|Images are from Wikimedia Commons under Creative Commons licenses: one, two.|
The above dog is a fawn Doberman, and this dog has color dilution alopecia. It is caused by malformation of the folicles, thus leading to hair loss, or alopecia. It is termed "color dilution alopecia" due to the link to the dilution gene, which turn black to blue and liver to fawn. Since it is linked to this dilution, the hair on the body that is red is completely unaffected. The inheritance of the condition is not clear. It can be diagnosed by examining the melanin distribution of the diluted hairs.
Some of the earliest signs of the disease include infection of the affected hair follicles. The hair breaks due to the condition, and may or not grow back after it is initially lost. Some of the ways to prevent breaking of the coat is to not groom the dog very vigorously and to use mild shampoos. The bare skin is sensitive to cold and sun, so car needs to be taken when the dog is exposed to these conditions. Other than the loss of hair, the dog's health will be normal.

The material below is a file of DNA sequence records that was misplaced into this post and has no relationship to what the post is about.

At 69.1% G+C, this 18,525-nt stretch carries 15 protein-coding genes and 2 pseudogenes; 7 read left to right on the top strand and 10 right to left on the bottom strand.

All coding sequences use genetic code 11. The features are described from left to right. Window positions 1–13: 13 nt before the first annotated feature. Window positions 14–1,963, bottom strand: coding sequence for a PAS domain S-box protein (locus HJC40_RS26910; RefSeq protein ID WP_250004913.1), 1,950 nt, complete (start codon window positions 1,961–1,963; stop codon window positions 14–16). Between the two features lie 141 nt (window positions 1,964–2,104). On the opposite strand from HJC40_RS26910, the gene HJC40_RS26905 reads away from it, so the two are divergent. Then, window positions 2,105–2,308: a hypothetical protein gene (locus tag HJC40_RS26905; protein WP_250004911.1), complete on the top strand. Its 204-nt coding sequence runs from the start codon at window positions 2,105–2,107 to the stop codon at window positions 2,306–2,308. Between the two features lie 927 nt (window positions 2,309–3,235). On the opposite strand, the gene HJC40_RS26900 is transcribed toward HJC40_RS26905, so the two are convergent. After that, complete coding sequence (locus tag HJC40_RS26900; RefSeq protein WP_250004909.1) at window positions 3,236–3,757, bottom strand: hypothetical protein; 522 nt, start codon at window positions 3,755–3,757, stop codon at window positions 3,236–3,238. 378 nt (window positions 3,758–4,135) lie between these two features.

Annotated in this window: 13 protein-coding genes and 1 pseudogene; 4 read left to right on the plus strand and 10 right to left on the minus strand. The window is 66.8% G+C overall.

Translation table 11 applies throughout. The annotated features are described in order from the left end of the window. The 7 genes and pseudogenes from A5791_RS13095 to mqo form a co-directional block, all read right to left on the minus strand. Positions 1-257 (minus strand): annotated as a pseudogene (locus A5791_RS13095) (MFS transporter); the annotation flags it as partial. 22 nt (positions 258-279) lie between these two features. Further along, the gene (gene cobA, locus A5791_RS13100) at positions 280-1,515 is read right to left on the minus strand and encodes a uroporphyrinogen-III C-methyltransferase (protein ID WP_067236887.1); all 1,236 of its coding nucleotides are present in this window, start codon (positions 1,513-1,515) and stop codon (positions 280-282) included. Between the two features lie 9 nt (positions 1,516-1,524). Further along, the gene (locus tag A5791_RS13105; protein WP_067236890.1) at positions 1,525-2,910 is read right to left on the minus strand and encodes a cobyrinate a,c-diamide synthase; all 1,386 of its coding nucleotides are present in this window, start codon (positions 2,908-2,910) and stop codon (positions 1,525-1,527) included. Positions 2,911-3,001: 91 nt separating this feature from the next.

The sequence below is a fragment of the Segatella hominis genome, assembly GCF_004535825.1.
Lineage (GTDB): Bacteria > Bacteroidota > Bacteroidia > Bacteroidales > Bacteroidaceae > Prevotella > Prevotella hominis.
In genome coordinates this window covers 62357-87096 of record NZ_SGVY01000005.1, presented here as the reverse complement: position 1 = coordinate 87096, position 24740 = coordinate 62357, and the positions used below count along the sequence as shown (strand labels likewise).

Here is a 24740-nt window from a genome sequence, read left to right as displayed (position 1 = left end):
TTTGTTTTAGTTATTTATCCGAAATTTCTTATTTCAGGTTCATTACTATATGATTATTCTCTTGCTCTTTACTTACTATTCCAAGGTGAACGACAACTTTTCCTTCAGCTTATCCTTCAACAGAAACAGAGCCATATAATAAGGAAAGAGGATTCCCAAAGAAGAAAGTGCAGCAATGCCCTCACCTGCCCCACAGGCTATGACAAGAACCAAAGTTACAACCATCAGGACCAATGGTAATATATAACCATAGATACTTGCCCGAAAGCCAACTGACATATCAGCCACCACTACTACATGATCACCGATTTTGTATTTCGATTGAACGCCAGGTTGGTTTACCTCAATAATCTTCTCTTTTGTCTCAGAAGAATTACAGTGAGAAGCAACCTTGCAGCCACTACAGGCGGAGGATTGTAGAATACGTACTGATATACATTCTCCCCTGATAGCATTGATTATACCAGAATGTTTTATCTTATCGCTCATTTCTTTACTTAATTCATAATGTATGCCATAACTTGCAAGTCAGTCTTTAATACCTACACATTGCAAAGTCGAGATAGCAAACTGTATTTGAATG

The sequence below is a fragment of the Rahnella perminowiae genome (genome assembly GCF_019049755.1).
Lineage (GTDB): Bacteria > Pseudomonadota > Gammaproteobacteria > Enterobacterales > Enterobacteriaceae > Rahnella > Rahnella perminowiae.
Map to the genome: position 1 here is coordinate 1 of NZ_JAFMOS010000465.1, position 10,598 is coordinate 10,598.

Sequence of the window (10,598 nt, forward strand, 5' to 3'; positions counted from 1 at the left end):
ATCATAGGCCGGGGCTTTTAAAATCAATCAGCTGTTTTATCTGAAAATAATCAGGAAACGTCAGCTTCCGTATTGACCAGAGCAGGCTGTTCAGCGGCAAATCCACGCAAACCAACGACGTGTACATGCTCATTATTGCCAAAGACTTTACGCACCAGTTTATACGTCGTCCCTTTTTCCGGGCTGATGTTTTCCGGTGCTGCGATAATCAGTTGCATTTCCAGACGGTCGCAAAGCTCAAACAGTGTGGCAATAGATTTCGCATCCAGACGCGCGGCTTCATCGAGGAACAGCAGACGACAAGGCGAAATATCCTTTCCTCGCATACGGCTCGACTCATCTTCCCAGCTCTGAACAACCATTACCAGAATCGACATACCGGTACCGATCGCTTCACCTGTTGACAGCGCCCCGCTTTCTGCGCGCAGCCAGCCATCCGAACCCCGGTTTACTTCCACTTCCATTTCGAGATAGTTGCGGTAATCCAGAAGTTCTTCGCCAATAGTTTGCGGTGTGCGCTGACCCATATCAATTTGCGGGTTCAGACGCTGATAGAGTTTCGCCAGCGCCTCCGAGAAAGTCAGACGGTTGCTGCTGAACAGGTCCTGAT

It is especially common in Doberman pischers, but is also known to occur in numerous other breeds, such as whippets, dachshunds, great Danes, and Chihuahuas. Interestingly enough, however, not every breed that has the blue dilution gene has color dilution alopecia.
One of my former neighbors has a blue Doberman with color dilution alopecia.
Source is University of Prince Edward Island's Canine Inherited Disorders Database.